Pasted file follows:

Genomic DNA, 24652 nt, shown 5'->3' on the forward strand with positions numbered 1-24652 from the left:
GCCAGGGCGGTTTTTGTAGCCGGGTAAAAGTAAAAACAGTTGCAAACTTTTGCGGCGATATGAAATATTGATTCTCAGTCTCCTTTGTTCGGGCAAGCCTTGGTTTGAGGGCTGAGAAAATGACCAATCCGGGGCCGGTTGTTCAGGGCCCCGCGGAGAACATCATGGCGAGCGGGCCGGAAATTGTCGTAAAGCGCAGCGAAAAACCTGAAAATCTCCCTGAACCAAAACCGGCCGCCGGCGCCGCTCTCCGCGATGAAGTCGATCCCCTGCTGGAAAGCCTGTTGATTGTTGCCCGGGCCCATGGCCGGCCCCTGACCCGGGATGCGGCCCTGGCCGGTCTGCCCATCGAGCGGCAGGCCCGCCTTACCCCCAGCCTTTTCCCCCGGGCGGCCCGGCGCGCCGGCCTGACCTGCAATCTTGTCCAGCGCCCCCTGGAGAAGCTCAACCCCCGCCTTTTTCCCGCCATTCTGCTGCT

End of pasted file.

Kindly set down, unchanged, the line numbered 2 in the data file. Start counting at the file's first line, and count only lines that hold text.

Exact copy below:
GCCAGGGCGGTTTTTGTAGCCGGGTAAAAGTAAAAACAGTTGCAAACTTTTGCGGCGATATGAAATATTGATTCTCAGTCTCCTTTGTTCGGGCAAGCCTTGGTTTGAGGGCTGAGAAAATGACCAATCCGGGGCCGGTTGTTCAGGGCCCCGCGGAGAACATCATGGCGAGCGGGCCGGAAATTGTCGTAAAGCGCAGCGAAAAACCTGAAAATCTCCCTGAACCAAAACCGGCCGCCGGCGCCGCTCTCCGCGATGAAGTCGATCCCCTGCTGGAAAGCCTGTTGATTGTTGCCCGGGCCCATGGCCGGCCCCTGACCCGGGATGCGGCCCTGGCCGGTCTGCCCATCGAGCGGCAGGCCCGCCTTACCCCCAGCCTTTTCCCCCGGGCGGCCCGGCGCGCCGGCCTGACCTGCAATCTTGTCCAGCGCCCCCTGGAGAAGCTCAACCCCCGCCTTTTTCCCGCCATTCTGCTGCT